MORGANTOWN, W.Va. — A decade ago, West Virginia University law professor Charles DiSalvo published the first in-depth biography of Mohandas Gandhi’s life as an attorney.
“The Man Before the Mahatma: M.K. Gandhi, Attorney at Law” was released in 2012 by Random House in India and a year later by the University of California Press in the rest of the world.
“I continue to be humbled by the acceptance that the book has received,” said DiSalvo, the Woodrow A. Potesta Professor of Law and a member of the WVU faculty since 1979.
DiSalvo’s work on “The Man Before the Mahatma” required that he gain access to, among many other sources, over 10,000 issues of newspapers in archives in India and South Africa. He was assisted by a number of research assistants, including WVU law and history students, as well as other Gandhi scholars in India, Australia, Britain and Africa.
In his book, DiSalvo delves into Gandhi’s journey from his education in Britain, the failure of his first law practice and his ultimate success in racially segregated South Africa.
“Gandhi’s experiences at the bar, especially his futile attempts to secure justice for the Indian community in South Africa, were instrumental in the development of Gandhi’s philosophy and practice of nonviolent civil disobedience that led to India’s independence from Great Britain,” DiSalvo said.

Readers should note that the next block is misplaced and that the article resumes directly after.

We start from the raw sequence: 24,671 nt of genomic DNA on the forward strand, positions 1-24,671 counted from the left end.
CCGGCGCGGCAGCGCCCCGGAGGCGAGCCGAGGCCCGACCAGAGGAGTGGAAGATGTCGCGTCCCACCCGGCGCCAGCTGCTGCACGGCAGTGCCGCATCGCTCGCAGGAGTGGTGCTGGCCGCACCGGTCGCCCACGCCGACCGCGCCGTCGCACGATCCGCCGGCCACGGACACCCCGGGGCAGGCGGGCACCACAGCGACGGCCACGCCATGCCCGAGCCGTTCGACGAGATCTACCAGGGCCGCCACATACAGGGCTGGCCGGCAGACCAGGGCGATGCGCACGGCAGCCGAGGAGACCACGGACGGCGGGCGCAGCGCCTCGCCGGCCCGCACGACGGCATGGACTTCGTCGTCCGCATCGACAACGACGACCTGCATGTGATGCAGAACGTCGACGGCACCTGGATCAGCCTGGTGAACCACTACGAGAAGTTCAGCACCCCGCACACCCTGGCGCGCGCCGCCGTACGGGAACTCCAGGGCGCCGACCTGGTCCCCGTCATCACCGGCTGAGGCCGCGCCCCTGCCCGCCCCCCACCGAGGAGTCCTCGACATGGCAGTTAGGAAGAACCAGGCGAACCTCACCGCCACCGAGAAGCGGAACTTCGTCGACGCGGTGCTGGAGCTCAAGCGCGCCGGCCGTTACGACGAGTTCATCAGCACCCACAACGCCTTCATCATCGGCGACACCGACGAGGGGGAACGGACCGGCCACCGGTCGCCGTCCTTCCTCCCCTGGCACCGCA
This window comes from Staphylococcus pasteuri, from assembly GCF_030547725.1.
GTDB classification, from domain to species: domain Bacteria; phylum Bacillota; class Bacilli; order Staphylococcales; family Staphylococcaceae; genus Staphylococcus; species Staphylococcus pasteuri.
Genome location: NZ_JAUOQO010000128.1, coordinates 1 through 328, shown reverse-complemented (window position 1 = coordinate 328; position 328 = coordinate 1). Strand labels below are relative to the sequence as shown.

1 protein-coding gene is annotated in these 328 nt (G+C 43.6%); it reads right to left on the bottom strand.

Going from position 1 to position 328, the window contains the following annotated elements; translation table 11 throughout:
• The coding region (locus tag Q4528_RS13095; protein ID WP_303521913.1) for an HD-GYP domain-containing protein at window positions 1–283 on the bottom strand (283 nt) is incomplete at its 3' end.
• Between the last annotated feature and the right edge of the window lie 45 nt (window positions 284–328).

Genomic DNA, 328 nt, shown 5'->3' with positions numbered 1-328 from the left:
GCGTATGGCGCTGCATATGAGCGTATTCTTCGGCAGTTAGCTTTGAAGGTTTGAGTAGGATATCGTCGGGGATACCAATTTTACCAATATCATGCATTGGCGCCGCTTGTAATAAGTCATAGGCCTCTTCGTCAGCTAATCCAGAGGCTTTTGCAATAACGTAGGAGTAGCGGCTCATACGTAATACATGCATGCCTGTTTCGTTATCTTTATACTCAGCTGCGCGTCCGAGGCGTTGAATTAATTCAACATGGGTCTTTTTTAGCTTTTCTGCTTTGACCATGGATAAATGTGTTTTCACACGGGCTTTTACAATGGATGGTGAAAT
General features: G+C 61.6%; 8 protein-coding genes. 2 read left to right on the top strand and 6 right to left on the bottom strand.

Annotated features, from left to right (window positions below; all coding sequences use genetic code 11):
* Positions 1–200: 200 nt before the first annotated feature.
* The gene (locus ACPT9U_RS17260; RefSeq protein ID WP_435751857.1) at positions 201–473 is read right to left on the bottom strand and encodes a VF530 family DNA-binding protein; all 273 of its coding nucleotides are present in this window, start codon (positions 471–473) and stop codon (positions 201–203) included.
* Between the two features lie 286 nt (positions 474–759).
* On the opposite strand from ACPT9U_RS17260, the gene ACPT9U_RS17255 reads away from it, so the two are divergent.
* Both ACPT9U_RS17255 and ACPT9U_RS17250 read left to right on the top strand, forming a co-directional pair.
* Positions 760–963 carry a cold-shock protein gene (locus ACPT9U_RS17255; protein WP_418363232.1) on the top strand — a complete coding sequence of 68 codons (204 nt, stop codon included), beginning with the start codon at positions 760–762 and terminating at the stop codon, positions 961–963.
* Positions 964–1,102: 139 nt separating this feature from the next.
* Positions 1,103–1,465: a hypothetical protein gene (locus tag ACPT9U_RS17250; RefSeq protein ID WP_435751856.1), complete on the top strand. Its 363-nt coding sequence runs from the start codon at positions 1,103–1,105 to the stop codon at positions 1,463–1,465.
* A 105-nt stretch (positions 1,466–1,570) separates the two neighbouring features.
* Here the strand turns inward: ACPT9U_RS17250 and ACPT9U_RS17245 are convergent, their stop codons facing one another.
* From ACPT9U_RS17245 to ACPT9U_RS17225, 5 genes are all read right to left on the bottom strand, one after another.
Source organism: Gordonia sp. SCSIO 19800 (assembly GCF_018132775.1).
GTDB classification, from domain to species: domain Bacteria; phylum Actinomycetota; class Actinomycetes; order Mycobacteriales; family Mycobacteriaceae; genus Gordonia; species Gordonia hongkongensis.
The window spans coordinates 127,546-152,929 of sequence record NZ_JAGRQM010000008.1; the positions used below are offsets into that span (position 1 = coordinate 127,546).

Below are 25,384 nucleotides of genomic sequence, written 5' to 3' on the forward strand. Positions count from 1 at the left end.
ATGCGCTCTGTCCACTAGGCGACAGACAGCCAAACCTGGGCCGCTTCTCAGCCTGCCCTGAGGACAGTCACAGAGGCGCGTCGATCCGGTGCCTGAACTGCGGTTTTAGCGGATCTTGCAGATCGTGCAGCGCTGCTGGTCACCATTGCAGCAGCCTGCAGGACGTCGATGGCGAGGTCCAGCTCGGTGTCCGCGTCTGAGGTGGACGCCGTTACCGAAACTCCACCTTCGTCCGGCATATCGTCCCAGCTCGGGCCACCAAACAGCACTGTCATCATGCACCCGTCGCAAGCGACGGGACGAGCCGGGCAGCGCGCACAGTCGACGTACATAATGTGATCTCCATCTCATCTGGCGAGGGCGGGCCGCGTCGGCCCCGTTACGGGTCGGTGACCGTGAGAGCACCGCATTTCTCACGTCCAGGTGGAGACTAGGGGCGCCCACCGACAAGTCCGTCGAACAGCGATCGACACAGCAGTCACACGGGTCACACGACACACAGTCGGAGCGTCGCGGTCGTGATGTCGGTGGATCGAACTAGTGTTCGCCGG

The Asian Review of Books described DiSalvo’s book as “a very powerful and original contribution to Gandhian studies.” Rajmohan Gandhi, the grandson of the Mahatma, called it a “landmark book.”
The director of the National Gandhi Museum, A. Annamalai, hailed DiSalvo for providing remarkable insights into Gandhi’s legal mind and life as a young lawyer. When asked by an Indian newspaper to name an important recent book on Gandhi, Annamalai set aside all recent publications but for one — DiSalvo’s.
When the National Gandhi Museum and the Delhi High Court Bar Association in India wanted to stage an exhibit in 2019 in New Delhi about Gandhi’s years as a lawyer, they turned to DiSalvo’s book.
To mark the 10th anniversary of “The Man Before the Mahatma,” DiSalvo has been speaking and writing about what it would mean for American lawyers to adopt Gandhi’s radical approach to truthfulness in the practice of law.